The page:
Taking place a few days before the Tirreno-Adriatico stage race, L’Eroica’s start list is conveniently filled with classics specialists including favorites on both the cobbles and in the Ardennes. Throw-in several Italian’s looking for a shot of glory and you’ve got all the makings of an exciting race.
From top to bottom, the strongest team in this year’s edition seems to be Garmin—a squad who’s come close to finding success here in the past. With Farrar, Hesjedal, Maaskant, Van Summeren, and Wilson, Garmin has a team capable of controlling the race from start to finish, and hopefully placing a man or two in the winning break. Other favored teams include Sky, who brings a squad nearly identical to the team that took a win in the Omloop and 3rd in Kuurne (but minus Edvald Boassen Hagen), and Katusha, who hopes Filippo Pozzato and Kim Kirchen can bring home a win. BMC brings two of the focal points of their Ardennes and Northern classics programs in Cadel Evans and Alessandro Ballan; Saxo Bank does the same with Andy Schleck and Fabian Cancellara—two more riders who have proven effective at handling L’Eroica’s white roads. Cervelo’s trio of Roger Hammond, Jeremy Hunt, and Andreas Klier could continue to exhibit the form they displayed in Belgium last weekend, while Omega Pharma-Lotto will be hoping Leif Hoste and Greg Van Avermaet can begin to show some fitness. And never forget HTC-Columbia—Cavendish is listed as a participant, but the bulk of the team’s hopes lie with Michael Rogers, Marco Pinotti, and the Velits Brothers. And last but not least, Liquigas might work for Franco Pellizotti, but they’re better-off trying to get Daniele Bennati into a situation in which he can find success.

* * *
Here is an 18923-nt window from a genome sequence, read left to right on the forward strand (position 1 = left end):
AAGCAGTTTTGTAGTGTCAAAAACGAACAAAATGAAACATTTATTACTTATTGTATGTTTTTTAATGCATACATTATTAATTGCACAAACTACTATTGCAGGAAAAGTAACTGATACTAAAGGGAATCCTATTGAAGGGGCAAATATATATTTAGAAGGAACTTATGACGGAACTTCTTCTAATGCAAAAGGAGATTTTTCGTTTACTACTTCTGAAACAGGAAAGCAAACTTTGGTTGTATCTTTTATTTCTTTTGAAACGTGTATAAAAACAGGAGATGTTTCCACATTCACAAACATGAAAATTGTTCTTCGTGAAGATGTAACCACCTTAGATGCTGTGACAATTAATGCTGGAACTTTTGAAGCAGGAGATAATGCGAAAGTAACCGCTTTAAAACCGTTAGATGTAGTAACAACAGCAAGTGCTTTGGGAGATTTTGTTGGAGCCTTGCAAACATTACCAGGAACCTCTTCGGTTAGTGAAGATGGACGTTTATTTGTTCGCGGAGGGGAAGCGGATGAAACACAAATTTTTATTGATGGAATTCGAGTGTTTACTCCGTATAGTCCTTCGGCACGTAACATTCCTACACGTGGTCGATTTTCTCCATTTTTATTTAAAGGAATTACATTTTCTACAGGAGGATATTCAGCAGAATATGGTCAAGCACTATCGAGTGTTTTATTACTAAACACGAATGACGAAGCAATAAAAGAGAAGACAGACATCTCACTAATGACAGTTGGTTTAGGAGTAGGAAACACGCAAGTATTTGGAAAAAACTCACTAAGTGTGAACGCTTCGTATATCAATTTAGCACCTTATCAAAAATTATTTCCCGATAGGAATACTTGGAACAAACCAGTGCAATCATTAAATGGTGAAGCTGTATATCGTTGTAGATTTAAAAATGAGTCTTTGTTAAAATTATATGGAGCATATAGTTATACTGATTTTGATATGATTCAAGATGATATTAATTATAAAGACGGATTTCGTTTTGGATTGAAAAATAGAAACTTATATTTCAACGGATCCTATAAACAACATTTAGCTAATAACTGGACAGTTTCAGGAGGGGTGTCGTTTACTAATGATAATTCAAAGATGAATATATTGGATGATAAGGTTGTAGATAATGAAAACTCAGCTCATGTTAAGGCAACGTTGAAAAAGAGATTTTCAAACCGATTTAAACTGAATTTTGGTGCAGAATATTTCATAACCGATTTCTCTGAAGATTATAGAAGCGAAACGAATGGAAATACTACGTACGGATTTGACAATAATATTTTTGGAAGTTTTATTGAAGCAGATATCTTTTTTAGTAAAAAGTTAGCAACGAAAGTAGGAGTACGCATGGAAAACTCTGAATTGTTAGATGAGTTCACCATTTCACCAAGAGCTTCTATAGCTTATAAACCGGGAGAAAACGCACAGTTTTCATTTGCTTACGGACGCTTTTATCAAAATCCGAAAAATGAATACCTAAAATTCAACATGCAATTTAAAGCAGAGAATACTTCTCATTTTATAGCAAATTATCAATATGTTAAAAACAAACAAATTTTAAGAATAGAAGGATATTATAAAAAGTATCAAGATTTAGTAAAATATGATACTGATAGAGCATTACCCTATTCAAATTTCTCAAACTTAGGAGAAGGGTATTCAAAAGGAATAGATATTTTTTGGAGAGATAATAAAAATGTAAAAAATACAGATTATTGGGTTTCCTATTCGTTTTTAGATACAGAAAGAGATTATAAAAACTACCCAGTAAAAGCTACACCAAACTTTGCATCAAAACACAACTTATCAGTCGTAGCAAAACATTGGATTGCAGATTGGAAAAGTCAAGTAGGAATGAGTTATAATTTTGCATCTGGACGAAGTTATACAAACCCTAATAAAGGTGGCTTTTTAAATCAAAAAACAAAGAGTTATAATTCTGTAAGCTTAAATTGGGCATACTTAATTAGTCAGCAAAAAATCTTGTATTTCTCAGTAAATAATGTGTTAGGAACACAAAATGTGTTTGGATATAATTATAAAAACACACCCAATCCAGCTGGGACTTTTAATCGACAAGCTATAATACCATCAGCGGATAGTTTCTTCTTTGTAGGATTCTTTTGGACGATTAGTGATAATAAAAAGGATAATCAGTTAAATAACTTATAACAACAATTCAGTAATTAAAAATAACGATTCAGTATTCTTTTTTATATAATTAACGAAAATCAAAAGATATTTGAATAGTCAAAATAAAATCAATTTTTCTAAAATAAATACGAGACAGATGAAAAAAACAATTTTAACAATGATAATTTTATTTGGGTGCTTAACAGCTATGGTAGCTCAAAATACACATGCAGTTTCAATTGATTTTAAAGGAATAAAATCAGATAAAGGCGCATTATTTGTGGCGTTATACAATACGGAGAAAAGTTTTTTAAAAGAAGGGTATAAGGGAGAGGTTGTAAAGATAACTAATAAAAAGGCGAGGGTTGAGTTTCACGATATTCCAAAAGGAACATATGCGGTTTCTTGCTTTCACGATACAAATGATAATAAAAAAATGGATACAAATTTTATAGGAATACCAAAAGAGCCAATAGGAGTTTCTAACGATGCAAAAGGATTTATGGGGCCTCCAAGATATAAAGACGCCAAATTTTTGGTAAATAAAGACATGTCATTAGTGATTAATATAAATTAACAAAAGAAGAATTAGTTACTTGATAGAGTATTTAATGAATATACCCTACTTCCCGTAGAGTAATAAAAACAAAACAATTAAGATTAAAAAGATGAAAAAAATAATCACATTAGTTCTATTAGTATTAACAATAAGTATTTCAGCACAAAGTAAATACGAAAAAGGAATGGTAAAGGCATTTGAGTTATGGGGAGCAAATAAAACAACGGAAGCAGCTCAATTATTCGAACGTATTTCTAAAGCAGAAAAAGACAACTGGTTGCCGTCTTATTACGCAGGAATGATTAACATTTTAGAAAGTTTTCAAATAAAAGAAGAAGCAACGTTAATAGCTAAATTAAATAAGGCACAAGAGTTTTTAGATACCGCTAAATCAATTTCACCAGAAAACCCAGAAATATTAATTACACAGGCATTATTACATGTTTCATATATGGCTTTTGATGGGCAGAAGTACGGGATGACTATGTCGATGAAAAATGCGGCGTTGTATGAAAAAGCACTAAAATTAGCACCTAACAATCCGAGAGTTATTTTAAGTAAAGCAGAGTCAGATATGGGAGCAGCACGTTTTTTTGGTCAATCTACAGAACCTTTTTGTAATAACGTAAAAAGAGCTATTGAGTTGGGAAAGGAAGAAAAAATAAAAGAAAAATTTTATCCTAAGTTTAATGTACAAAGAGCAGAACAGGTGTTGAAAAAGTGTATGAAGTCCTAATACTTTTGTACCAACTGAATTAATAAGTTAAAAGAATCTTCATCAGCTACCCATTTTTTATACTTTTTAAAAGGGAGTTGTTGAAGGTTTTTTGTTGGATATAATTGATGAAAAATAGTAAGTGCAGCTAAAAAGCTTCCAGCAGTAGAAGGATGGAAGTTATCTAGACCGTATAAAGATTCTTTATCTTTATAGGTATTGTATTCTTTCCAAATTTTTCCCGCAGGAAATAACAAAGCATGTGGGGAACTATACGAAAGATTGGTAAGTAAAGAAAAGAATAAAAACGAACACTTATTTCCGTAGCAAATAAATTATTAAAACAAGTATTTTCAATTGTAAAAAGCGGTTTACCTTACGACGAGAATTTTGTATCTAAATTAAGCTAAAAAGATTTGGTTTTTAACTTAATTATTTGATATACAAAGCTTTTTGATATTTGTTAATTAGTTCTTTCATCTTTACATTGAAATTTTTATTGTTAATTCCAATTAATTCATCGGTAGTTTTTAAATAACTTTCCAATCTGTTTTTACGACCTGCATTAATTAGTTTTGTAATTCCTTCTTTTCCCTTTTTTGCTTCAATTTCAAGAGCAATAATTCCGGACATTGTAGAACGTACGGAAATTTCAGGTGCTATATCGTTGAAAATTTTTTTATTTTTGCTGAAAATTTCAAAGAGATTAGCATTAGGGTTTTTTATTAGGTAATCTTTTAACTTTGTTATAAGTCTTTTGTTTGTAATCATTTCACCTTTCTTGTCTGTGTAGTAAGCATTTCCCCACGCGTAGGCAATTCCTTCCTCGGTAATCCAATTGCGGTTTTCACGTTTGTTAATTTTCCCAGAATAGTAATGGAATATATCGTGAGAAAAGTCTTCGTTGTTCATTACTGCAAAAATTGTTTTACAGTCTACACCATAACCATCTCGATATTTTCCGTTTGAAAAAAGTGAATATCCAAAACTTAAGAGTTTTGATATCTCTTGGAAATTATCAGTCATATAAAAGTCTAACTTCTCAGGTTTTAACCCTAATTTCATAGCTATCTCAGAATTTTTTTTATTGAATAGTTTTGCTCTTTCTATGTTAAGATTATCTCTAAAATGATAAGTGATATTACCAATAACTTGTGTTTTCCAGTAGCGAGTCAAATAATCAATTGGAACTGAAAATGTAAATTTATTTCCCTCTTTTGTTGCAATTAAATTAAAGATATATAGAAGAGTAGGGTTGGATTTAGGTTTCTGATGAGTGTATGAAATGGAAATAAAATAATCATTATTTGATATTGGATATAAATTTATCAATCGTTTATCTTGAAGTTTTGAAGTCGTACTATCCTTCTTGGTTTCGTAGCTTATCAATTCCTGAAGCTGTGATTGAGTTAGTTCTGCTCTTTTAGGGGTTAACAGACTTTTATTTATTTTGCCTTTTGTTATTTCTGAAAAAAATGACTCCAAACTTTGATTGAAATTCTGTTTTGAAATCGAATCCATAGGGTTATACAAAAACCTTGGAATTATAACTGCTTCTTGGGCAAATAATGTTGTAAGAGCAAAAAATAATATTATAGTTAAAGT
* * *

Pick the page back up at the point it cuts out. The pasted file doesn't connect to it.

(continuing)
As this race grows in prestige, it will soon become one of the highlights of the spring—it’s already a favorite event for many riders, especially the Italians who consider the race their version of Paris-Roubaix. I wonder how long before we see someone do the L’Eroica-Roubaix double?
Overall, this is tough race to pick—especially with so many favorites taking the line. In the end, I have a feeling Cadel Evans might be up to the challenge, but Pippo Pozzato will get the better of him. Acqua e Sapone’s Luca Polini will be up there as well—I just have a gut feeling.
4. The weekend ends Sunday with the first stage of the Race to the Sun, Paris-Nice. This 8-day, 1288km stage race begins Sunday with a short time trial in Montfort-l’Amaury before making a beeline for warmer weather on the French Riviera. Several long, hard stages are in store for this year’s participants, including several with multiple 1st, 2nd, and 3rd Category climbs. By the end, we’ll have a worthy winner, able to ride consistently well over the diffucult terrain. The main protagonists of the last 2 editions—Alberto Contador and Luis Leon Sanchez—are back for more, but several challengers seem primed for victory as well.